Mannar Island in the Northern Province of Sri Lanka is home to several attractions, and was once said to act as a connection to the southern tip of India. Known for its sunny weather and ancient baobab trees, it was also a key player in the country’s pearling fisheries.
Located on the northeastern tip of Mannar Island, approximately 1.2 kilometers away from the main town, the famed baobab tree stands at a height of 7.5 meters tall with a circumference of 19.5 meters. In Africa, where it is indigenous, baobab trees are known as upside-down trees because their branches look like roots; in Sri Lanka, the baobab tree in Mannar is known to locals as the “Ali Gaha”, or the “Elephant Tree”, because its rough bark resembles the skin of an elephant.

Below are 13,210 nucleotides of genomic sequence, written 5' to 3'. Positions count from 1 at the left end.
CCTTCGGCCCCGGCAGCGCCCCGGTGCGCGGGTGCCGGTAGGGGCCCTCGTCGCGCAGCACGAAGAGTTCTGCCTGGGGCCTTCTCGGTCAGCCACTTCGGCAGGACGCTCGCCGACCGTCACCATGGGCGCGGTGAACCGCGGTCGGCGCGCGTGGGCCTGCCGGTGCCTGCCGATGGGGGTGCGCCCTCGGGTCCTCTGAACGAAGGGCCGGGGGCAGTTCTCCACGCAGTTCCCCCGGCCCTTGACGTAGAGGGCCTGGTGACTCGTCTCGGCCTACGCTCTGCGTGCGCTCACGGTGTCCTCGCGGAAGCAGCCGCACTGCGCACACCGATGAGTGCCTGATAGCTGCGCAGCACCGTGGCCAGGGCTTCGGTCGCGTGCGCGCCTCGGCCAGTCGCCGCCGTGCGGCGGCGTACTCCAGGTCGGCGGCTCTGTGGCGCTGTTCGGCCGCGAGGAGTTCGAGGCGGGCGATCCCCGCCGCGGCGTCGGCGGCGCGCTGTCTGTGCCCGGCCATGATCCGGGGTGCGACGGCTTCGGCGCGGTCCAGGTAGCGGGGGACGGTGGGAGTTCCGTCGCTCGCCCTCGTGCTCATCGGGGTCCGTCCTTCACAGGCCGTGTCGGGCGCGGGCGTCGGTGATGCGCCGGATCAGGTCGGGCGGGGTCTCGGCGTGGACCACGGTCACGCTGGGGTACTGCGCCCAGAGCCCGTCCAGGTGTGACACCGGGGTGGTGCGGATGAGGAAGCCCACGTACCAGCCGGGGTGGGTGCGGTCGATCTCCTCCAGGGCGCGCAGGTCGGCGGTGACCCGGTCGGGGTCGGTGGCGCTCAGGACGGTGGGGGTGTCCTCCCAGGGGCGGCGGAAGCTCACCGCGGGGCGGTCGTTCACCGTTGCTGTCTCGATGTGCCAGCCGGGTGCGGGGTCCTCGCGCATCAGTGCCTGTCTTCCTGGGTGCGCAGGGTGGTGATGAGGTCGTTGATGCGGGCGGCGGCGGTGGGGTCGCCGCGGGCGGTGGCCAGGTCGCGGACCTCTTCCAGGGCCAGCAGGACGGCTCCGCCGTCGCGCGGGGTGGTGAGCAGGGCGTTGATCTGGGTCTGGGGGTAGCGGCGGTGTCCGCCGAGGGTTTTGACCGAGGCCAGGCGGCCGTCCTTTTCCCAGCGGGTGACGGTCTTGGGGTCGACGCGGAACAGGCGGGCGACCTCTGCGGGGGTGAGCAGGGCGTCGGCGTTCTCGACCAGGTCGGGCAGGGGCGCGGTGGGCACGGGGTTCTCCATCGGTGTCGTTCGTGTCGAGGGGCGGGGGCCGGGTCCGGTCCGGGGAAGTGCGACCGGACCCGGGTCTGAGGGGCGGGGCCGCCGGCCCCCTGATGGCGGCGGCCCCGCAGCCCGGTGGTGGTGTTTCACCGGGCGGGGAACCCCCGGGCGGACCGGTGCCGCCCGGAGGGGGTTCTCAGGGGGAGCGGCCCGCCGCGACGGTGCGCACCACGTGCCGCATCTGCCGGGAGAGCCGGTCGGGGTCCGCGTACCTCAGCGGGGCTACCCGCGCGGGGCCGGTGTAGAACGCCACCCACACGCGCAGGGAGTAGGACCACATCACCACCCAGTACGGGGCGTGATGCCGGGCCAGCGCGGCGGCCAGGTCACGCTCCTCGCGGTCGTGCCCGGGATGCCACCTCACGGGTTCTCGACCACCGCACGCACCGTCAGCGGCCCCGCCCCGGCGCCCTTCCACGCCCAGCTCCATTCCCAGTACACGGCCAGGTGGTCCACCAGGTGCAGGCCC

Origins of the Old Tree
This tree is said to have been brought to Sri Lanka by Arab traders several centuries ago. In a study conducted in 2003, the tree was found to be more than 700 years old. It is one of around 40 surviving baobab trees in the country, all of which are protected because of the species’ rarity.
Visits to Mannar should be conducted between December and February, or between July and September, to take advantage of the area’s weather. The months between April and June can burn rather hot in the Northern Province, so care should be taken to avoid traveling here during that summer period.